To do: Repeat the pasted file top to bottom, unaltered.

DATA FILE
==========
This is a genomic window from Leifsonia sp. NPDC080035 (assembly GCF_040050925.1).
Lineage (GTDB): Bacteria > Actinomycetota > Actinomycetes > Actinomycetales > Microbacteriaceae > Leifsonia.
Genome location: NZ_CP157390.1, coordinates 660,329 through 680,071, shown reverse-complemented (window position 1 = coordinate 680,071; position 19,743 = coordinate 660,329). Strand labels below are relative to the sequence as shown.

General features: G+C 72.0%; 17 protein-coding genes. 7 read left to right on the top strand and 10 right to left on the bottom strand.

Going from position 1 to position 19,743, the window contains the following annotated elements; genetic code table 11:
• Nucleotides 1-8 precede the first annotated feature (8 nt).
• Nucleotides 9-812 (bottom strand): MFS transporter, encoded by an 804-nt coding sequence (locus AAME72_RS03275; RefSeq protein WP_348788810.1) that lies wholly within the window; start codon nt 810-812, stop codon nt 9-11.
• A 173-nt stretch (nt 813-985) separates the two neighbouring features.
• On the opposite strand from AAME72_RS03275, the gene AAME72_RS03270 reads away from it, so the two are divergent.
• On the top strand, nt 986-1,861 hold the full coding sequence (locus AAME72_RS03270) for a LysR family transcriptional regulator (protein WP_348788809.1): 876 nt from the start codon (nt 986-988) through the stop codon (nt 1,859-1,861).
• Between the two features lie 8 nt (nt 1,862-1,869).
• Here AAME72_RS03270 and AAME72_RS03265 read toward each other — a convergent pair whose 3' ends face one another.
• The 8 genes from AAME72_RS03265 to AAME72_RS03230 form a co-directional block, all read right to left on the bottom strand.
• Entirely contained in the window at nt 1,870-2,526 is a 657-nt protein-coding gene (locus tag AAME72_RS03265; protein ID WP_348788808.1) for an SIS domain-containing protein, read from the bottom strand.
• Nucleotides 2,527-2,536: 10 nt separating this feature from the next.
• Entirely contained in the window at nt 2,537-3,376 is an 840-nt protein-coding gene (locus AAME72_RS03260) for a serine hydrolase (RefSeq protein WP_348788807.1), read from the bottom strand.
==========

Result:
This is a genomic window from Leifsonia sp. NPDC080035 (assembly GCF_040050925.1).
Lineage (GTDB): Bacteria > Actinomycetota > Actinomycetes > Actinomycetales > Microbacteriaceae > Leifsonia.
Genome location: NZ_CP157390.1, coordinates 660,329 through 680,071, shown reverse-complemented (window position 1 = coordinate 680,071; position 19,743 = coordinate 660,329). Strand labels below are relative to the sequence as shown.

General features: G+C 72.0%; 17 protein-coding genes. 7 read left to right on the top strand and 10 right to left on the bottom strand.

Going from position 1 to position 19,743, the window contains the following annotated elements; genetic code table 11:
• Nucleotides 1-8 precede the first annotated feature (8 nt).
• Nucleotides 9-812 (bottom strand): MFS transporter, encoded by an 804-nt coding sequence (locus AAME72_RS03275; RefSeq protein WP_348788810.1) that lies wholly within the window; start codon nt 810-812, stop codon nt 9-11.
• A 173-nt stretch (nt 813-985) separates the two neighbouring features.
• On the opposite strand from AAME72_RS03275, the gene AAME72_RS03270 reads away from it, so the two are divergent.
• On the top strand, nt 986-1,861 hold the full coding sequence (locus AAME72_RS03270) for a LysR family transcriptional regulator (protein WP_348788809.1): 876 nt from the start codon (nt 986-988) through the stop codon (nt 1,859-1,861).
• Between the two features lie 8 nt (nt 1,862-1,869).
• Here AAME72_RS03270 and AAME72_RS03265 read toward each other — a convergent pair whose 3' ends face one another.
• The 8 genes from AAME72_RS03265 to AAME72_RS03230 form a co-directional block, all read right to left on the bottom strand.
• Entirely contained in the window at nt 1,870-2,526 is a 657-nt protein-coding gene (locus tag AAME72_RS03265; protein ID WP_348788808.1) for an SIS domain-containing protein, read from the bottom strand.
• Nucleotides 2,527-2,536: 10 nt separating this feature from the next.
• Entirely contained in the window at nt 2,537-3,376 is an 840-nt protein-coding gene (locus AAME72_RS03260) for a serine hydrolase (RefSeq protein WP_348788807.1), read from the bottom strand.